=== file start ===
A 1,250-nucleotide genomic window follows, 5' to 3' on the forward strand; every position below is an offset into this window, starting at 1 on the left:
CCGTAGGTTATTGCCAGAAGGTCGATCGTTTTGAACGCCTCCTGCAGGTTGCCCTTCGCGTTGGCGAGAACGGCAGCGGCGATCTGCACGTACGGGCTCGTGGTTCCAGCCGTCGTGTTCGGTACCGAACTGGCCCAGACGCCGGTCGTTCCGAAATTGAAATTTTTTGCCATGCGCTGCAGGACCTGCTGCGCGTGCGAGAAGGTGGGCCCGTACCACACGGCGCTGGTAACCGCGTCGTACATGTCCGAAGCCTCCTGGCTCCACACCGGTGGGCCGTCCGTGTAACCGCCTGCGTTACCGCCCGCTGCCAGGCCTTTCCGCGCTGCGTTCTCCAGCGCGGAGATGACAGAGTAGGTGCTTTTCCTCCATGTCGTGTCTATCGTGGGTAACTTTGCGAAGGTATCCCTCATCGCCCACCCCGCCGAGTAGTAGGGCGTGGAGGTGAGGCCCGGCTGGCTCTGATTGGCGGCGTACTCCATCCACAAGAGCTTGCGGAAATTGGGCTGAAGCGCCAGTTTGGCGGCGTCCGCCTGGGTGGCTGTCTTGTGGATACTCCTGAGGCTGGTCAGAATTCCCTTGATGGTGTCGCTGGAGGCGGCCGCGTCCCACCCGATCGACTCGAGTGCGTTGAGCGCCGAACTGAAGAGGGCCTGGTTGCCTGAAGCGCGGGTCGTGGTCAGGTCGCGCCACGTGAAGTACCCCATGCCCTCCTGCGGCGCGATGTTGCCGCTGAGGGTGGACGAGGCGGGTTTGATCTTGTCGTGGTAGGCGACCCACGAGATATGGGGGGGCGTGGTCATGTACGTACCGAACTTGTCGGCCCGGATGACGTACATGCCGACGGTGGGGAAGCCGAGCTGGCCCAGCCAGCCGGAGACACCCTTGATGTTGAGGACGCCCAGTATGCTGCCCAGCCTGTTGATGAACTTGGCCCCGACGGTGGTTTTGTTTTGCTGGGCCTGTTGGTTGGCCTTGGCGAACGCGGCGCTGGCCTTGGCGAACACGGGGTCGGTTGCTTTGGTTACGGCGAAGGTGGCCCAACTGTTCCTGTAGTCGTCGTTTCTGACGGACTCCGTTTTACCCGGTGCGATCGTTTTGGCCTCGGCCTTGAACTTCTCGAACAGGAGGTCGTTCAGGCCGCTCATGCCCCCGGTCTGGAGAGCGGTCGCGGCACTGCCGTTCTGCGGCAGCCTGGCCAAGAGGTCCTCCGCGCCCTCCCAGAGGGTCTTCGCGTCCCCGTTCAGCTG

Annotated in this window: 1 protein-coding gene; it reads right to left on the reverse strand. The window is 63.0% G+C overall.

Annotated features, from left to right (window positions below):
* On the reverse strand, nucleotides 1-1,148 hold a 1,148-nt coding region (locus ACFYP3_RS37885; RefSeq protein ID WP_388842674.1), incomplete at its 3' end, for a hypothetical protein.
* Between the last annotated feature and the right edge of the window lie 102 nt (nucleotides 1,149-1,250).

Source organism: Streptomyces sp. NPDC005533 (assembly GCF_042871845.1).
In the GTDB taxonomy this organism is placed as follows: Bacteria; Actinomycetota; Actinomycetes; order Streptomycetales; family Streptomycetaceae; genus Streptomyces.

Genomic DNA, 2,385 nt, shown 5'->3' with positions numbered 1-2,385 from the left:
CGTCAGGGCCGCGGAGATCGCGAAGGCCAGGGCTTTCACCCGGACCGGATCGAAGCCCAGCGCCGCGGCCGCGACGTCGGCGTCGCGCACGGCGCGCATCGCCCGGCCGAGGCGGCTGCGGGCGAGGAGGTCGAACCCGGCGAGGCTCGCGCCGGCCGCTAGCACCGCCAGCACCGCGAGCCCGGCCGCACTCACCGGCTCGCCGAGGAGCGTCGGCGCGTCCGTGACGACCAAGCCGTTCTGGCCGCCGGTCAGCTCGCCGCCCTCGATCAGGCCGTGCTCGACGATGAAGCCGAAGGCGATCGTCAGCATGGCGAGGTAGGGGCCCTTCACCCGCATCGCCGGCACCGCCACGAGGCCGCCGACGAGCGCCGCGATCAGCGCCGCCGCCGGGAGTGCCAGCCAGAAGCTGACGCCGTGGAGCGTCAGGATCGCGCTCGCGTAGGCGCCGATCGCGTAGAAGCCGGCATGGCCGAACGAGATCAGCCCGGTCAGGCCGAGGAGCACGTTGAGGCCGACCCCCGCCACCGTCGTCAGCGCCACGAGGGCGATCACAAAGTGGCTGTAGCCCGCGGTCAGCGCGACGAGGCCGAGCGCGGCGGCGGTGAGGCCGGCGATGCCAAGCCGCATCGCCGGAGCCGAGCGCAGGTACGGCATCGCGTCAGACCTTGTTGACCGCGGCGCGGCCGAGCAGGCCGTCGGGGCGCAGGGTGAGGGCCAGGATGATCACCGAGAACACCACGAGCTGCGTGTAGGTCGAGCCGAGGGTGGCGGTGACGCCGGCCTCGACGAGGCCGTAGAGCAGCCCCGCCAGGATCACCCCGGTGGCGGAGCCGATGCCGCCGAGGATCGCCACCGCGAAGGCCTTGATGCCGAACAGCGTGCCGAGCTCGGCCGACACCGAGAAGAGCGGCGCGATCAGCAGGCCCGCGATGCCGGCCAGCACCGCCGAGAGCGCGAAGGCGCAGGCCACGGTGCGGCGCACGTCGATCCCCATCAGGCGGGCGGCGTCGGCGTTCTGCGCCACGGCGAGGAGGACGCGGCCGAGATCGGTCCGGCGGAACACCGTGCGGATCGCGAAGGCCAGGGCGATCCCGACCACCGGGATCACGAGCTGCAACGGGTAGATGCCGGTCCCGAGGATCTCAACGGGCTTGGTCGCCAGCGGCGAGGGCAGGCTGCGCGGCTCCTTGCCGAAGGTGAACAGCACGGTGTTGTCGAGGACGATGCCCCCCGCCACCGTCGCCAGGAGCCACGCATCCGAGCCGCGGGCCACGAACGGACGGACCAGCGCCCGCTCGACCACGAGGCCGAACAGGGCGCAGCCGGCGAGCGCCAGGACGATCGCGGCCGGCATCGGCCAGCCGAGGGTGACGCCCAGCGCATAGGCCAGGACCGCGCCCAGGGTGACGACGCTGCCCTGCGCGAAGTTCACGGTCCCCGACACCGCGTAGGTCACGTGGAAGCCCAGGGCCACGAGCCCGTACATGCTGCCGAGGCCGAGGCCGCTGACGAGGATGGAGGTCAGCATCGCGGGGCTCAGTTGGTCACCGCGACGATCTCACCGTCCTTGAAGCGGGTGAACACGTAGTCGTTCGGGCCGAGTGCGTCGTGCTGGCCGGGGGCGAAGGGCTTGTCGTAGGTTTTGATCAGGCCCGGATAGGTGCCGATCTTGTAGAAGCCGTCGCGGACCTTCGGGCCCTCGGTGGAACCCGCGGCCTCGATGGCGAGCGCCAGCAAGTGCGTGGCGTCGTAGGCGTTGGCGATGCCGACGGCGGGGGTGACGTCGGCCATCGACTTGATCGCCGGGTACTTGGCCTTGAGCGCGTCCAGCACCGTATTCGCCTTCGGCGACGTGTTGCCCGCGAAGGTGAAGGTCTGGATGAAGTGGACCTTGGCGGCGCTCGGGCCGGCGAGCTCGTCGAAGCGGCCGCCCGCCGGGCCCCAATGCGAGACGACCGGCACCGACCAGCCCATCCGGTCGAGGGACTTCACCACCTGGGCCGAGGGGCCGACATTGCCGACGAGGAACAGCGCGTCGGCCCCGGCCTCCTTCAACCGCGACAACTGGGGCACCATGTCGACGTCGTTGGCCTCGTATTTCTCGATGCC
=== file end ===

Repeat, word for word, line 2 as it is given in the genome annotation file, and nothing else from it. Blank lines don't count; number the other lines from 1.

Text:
CCGTAGGTTATTGCCAGAAGGTCGATCGTTTTGAACGCCTCCTGCAGGTTGCCCTTCGCGTTGGCGAGAACGGCAGCGGCGATCTGCACGTACGGGCTCGTGGTTCCAGCCGTCGTGTTCGGTACCGAACTGGCCCAGACGCCGGTCGTTCCGAAATTGAAATTTTTTGCCATGCGCTGCAGGACCTGCTGCGCGTGCGAGAAGGTGGGCCCGTACCACACGGCGCTGGTAACCGCGTCGTACATGTCCGAAGCCTCCTGGCTCCACACCGGTGGGCCGTCCGTGTAACCGCCTGCGTTACCGCCCGCTGCCAGGCCTTTCCGCGCTGCGTTCTCCAGCGCGGAGATGACAGAGTAGGTGCTTTTCCTCCATGTCGTGTCTATCGTGGGTAACTTTGCGAAGGTATCCCTCATCGCCCACCCCGCCGAGTAGTAGGGCGTGGAGGTGAGGCCCGGCTGGCTCTGATTGGCGGCGTACTCCATCCACAAGAGCTTGCGGAAATTGGGCTGAAGCGCCAGTTTGGCGGCGTCCGCCTGGGTGGCTGTCTTGTGGATACTCCTGAGGCTGGTCAGAATTCCCTTGATGGTGTCGCTGGAGGCGGCCGCGTCCCACCCGATCGACTCGAGTGCGTTGAGCGCCGAACTGAAGAGGGCCTGGTTGCCTGAAGCGCGGGTCGTGGTCAGGTCGCGCCACGTGAAGTACCCCATGCCCTCCTGCGGCGCGATGTTGCCGCTGAGGGTGGACGAGGCGGGTTTGATCTTGTCGTGGTAGGCGACCCACGAGATATGGGGGGGCGTGGTCATGTACGTACCGAACTTGTCGGCCCGGATGACGTACATGCCGACGGTGGGGAAGCCGAGCTGGCCCAGCCAGCCGGAGACACCCTTGATGTTGAGGACGCCCAGTATGCTGCCCAGCCTGTTGATGAACTTGGCCCCGACGGTGGTTTTGTTTTGCTGGGCCTGTTGGTTGGCCTTGGCGAACGCGGCGCTGGCCTTGGCGAACACGGGGTCGGTTGCTTTGGTTACGGCGAAGGTGGCCCAACTGTTCCTGTAGTCGTCGTTTCTGACGGACTCCGTTTTACCCGGTGCGATCGTTTTGGCCTCGGCCTTGAACTTCTCGAACAGGAGGTCGTTCAGGCCGCTCATGCCCCCGGTCTGGAGAGCGGTCGCGGCACTGCCGTTCTGCGGCAGCCTGGCCAAGAGGTCCTCCGCGCCCTCCCAGAGGGTCTTCGCGTCCCCGTTCAGCTG